Main Street small businesses like mine are part of the 99 percent who have suffered in the Great Recession. There are few business owners in my acquaintance — I should say no business owners in my acquaintance, from convenience store owners to construction businesses to dentists, who have not felt the effects of the financial meltdown.
On her first day at Countrywide Financial Corp., Cynder Niemela gave a talk to a gathering of her new colleagues. Every company, she said, has its own culture. Each is a tribe with its own rituals and myths.
TRENTON – Legislation sponsored by Senator Nicholas P. Scutari (D-Union) to help protect the trade secrets of New Jersey businesses has been approved by both houses of the Legislature and sent to the desk of Governor Chris Christie.
If small business owners decided to stop paying our fair share of taxes, we’d be sent to jail. Big business tax dodgers want Congress to reward them with a tax holiday.
(StatePoint) With today’s high fuel prices, heating your home in the cooler months can be expensive. By turning your thermostat back 10 to 15 degrees for eight hours, you can save up to 15 percent a year on your heating bill, according to the U.S. Department of Energy.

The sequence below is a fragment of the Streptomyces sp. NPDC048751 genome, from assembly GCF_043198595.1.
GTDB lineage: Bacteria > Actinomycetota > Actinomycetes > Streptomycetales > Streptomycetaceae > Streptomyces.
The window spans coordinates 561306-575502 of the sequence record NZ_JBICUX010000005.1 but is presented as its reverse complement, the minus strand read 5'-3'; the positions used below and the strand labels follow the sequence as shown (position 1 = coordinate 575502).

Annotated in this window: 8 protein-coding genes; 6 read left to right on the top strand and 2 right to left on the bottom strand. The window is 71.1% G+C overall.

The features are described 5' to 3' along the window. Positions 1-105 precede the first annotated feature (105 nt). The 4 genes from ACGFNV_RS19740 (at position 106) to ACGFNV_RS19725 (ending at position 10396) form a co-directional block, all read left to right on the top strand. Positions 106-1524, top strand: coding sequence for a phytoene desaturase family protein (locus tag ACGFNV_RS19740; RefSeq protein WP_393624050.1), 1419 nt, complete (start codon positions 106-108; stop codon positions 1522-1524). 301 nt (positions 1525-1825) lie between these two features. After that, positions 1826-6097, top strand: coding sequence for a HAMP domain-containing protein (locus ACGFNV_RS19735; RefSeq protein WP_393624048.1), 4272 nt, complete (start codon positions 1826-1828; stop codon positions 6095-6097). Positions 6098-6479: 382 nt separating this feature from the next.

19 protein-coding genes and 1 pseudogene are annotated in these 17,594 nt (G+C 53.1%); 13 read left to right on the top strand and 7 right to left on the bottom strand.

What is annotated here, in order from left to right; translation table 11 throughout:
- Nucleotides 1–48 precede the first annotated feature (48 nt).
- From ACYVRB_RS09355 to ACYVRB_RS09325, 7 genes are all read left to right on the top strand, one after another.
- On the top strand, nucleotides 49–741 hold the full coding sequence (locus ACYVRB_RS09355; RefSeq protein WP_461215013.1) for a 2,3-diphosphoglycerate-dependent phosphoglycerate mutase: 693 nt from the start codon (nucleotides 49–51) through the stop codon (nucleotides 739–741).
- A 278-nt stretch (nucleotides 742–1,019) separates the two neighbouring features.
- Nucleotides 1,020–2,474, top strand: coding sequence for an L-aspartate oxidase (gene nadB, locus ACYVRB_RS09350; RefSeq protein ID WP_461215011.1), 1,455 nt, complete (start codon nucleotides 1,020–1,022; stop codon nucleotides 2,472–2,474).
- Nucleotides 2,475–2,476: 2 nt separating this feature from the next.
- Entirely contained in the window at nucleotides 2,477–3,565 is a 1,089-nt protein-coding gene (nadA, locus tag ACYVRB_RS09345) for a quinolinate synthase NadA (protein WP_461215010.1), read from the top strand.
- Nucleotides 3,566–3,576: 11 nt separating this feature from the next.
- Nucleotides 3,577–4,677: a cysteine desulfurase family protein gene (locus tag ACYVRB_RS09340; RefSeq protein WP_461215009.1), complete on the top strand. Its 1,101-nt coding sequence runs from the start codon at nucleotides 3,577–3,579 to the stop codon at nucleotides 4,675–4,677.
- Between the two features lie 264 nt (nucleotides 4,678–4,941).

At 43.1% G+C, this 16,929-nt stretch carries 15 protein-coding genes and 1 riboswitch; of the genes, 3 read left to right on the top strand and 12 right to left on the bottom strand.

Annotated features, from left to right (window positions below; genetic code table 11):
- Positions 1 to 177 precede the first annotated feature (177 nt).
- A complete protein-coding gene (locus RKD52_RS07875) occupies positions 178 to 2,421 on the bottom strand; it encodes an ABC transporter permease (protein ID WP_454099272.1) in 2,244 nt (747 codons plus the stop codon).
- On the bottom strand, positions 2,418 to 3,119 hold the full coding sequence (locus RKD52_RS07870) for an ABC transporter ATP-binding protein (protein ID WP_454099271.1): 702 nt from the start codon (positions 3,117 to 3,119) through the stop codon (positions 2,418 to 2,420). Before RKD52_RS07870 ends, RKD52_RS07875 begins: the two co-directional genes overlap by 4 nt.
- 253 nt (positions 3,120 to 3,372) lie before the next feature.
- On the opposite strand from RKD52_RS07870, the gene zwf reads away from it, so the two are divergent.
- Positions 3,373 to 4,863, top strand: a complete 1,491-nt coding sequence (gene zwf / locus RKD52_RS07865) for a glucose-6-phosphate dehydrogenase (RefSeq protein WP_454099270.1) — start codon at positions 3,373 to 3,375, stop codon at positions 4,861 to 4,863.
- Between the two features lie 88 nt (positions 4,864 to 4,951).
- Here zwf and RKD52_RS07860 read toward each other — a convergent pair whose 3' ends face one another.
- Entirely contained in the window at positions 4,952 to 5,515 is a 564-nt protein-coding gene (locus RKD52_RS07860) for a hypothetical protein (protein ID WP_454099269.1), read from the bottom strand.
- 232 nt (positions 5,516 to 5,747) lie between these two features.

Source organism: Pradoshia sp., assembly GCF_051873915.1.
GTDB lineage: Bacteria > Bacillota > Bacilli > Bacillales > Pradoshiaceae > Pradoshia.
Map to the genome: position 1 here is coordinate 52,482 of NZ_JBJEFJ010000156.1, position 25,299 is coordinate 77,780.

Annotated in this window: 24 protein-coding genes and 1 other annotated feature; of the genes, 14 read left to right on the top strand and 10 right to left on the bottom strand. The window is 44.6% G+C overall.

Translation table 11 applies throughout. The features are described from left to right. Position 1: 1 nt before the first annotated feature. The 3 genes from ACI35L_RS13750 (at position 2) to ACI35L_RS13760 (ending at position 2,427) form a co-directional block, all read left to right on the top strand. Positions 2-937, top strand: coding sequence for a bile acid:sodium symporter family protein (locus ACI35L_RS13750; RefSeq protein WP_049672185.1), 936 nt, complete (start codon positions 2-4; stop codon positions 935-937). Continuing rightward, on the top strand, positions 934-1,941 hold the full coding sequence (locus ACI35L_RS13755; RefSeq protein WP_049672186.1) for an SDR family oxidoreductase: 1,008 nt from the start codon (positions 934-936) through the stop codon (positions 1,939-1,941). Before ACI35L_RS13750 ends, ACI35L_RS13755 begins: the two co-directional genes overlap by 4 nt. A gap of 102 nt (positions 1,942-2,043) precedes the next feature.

Jon Corzine, a one-time wizard of the financial world, testified Thursday he doesn’t know where a billion dollars in investor funds went in the collapse of MF Global, the investment firm he ran until last month.
The question that ought to be on every American’s mind right now is: Why are crimes valued in billions being ‘punished’ with settlements or fines worth only millions?
TRENTON – Attorney General Paula T. Dow announced today a $58.75 million settlement between a multi-state task force and Wachovia Bank and its successor, Wells Fargo Bank, as part of an ongoing national investigation of alleged anti-competitive and fraudulent conduct in the municipal bond derivatives industry.
TRENTON – Legislation to investigate the potential taxpayer savings through countywide property assessment demonstration programs was advanced Thursday by a Senate panel.
Five months after its formation, the new federal agency tasked with safeguarding the financial interests of ordinary people is still without a director, meaning it cannot regulate the kinds of lenders that consumer groups say prey on the poor.